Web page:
The woman described what happened after she stopped taking semaglutide

The woman described what happened after she stopped taking semaglutide

For Meredith Schorr, a registered nurse, working in the medical field during the coronavirus pandemic, it took a mental and physical toll.

“I wasn’t thinking about how to integrate vegetables and fruit into my diet, but rather, how I was going to save this person’s life,” Schorr, 25, told “Good Morning America.”

After gaining about 50 pounds, Schorr says he tried changing his diet and exercise routine to lose weight. When that didn’t work, Schorr said he sought professional help and saw a nurse practitioner who helps patients with weight loss.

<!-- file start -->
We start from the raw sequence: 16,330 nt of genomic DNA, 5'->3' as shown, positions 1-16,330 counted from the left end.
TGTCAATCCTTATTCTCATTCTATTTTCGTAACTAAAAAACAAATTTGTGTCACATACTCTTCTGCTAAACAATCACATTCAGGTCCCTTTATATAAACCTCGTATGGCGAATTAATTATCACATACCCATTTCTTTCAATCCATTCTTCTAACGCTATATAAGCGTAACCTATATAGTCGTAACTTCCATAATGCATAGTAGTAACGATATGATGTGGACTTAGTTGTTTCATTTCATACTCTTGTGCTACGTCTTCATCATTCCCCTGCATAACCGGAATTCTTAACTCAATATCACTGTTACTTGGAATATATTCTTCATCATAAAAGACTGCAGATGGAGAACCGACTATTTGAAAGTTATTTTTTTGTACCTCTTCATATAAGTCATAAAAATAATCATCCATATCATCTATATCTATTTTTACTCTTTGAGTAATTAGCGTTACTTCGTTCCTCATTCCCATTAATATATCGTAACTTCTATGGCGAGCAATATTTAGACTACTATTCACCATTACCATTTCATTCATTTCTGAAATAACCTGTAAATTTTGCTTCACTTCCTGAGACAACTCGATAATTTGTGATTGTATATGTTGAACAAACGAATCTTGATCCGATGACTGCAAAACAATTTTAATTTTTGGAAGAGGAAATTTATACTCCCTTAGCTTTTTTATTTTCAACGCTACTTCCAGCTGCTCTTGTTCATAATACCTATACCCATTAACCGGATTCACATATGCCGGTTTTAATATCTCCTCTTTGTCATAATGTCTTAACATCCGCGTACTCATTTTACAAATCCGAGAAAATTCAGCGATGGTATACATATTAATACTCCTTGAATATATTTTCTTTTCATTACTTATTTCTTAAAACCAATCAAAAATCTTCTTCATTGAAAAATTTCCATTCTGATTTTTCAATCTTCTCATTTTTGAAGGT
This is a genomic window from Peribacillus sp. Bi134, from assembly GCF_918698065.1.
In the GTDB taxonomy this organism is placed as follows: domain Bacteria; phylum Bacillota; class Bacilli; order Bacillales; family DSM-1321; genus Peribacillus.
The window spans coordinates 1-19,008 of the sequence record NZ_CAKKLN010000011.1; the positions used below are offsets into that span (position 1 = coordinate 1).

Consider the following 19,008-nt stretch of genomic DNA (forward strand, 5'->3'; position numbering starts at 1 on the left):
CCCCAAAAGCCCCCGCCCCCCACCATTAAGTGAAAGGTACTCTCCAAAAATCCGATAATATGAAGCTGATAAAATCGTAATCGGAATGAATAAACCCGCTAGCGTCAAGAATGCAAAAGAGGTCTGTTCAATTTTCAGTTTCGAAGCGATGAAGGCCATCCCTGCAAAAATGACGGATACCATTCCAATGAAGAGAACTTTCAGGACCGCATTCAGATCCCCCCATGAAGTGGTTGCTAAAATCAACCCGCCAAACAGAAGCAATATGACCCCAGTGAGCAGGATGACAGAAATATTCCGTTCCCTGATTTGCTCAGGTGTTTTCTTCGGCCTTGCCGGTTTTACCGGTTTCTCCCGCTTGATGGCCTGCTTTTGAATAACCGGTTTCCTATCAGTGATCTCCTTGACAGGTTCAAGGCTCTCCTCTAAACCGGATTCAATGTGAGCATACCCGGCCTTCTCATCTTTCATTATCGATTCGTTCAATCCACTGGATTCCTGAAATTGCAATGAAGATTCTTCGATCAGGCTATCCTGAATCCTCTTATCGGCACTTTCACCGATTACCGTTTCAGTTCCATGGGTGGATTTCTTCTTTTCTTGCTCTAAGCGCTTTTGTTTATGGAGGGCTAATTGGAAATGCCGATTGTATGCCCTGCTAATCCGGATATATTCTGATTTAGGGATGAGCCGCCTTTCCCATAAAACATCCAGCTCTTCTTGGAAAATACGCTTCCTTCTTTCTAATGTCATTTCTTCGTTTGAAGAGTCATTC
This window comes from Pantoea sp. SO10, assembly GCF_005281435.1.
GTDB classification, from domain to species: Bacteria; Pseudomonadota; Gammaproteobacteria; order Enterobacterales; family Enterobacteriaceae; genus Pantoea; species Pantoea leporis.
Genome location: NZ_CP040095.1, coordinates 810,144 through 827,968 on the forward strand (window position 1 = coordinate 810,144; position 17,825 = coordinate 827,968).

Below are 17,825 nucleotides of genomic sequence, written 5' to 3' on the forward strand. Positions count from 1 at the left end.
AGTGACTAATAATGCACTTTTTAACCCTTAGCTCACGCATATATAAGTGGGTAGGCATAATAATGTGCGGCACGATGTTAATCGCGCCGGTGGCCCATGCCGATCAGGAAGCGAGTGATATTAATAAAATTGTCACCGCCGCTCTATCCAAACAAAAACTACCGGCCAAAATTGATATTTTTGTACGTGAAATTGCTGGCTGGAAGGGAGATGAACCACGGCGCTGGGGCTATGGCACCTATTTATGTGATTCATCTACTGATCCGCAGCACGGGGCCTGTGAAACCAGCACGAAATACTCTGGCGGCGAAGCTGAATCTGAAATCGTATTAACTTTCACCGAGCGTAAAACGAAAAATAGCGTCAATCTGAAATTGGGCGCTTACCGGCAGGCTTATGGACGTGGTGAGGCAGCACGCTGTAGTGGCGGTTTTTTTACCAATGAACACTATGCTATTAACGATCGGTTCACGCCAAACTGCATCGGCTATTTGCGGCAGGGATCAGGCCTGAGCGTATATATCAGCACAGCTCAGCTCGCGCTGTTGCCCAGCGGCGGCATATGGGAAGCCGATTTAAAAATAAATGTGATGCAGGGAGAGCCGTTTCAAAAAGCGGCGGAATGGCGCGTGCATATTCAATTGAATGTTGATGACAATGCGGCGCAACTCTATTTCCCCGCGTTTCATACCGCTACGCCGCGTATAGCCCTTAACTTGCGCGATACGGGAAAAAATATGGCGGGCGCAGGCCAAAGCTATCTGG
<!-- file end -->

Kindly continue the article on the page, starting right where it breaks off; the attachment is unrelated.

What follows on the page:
Schorr said her nurse practitioner recommended she try semaglutide – the active ingredient in drugs like Ozempic and Wegovy.

Semaglutide is a drug that was originally approved for type 2 diabetes, but is now also allowed to be prescribed for weight loss.

“My nurse practitioner explained to me that this drug shouldn’t just be the crutch you rely on to lose weight,” says Schorr. “You should still improve your health and lifestyle habits, such as increasing your exercise and nutrition while taking this drug.”

Mounjaro and Ozempic are both approved to treat type 2 diabetes, but some doctors prescribe them “off-label” for weight loss. Wegovy is specifically approved for weight loss for people who are obese or overweight.

Medications help people produce insulin and lower the amount of sugar in their blood, which is why they help manage type 2 diabetes. They also work by slowing the movement of food through the stomach and curbing appetite, thereby causing weight loss.